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Spatial and Social Disparities

  • John StillwellEmail author
  • Paul Norman
  • Claudia Thomas
  • Paula Surridge
Chapter
  • 948 Downloads
Part of the Understanding Population Trends and Processes book series (UPTA, volume 2)

Abstract

The concept of inequality is one that we use frequently to refer to the diversity of the individual, place or object. But, following Amartya Sen (1992), the central question in any analysis or assessment is “inequality of what?”. The social sciences “system of interest” is more closely circumscribed although the range of relevant subject matter is still enormous. It encompasses the traditional fields of regional development and regional science in which, like human geography, differences across physical space are of paramount importance, as well as fields such as health studies and social policy where the focus on difference is less spatial and more oriented towards the age, gender and physical and mental condition of aggregate populations as well as towards difference in material advantage and social background.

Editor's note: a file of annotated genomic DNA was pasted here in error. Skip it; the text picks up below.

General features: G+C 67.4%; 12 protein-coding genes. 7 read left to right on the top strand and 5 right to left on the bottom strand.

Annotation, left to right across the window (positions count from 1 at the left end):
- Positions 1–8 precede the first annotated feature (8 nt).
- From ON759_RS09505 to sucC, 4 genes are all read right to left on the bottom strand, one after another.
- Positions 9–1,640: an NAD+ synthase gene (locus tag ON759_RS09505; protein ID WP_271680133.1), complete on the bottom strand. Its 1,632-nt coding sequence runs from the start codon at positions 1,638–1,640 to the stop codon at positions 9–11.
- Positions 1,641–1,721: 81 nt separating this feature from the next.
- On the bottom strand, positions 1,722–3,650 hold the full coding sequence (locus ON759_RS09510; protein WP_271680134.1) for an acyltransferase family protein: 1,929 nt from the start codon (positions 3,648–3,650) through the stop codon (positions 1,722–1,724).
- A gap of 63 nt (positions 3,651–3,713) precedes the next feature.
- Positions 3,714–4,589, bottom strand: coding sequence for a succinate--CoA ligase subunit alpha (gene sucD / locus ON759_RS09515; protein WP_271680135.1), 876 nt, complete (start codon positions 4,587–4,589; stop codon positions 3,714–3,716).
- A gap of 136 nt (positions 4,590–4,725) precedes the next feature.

Keywords

Labour Force Participation Social Trust Labour Force Survey European Social Survey Institutional Trust 
These keywords were added by machine and not by the authors. This process is experimental and the keywords may be updated as the learning algorithm improves.

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Copyright information

© Springer Science+Business Media B.V. 2010

Authors and Affiliations

  • John Stillwell
    • 1
    Email author
  • Paul Norman
    • 1
  • Claudia Thomas
    • 2
  • Paula Surridge
    • 3
  1. 1.School of Geography, University of LeedsLeedsUK
  2. 2.Centre for Paediatric Epidemiology and BiostatisticsUniversity College London Institute of Child HealthLondonUK
  3. 3.Department of SociologyUniversity of BristolBristolUK

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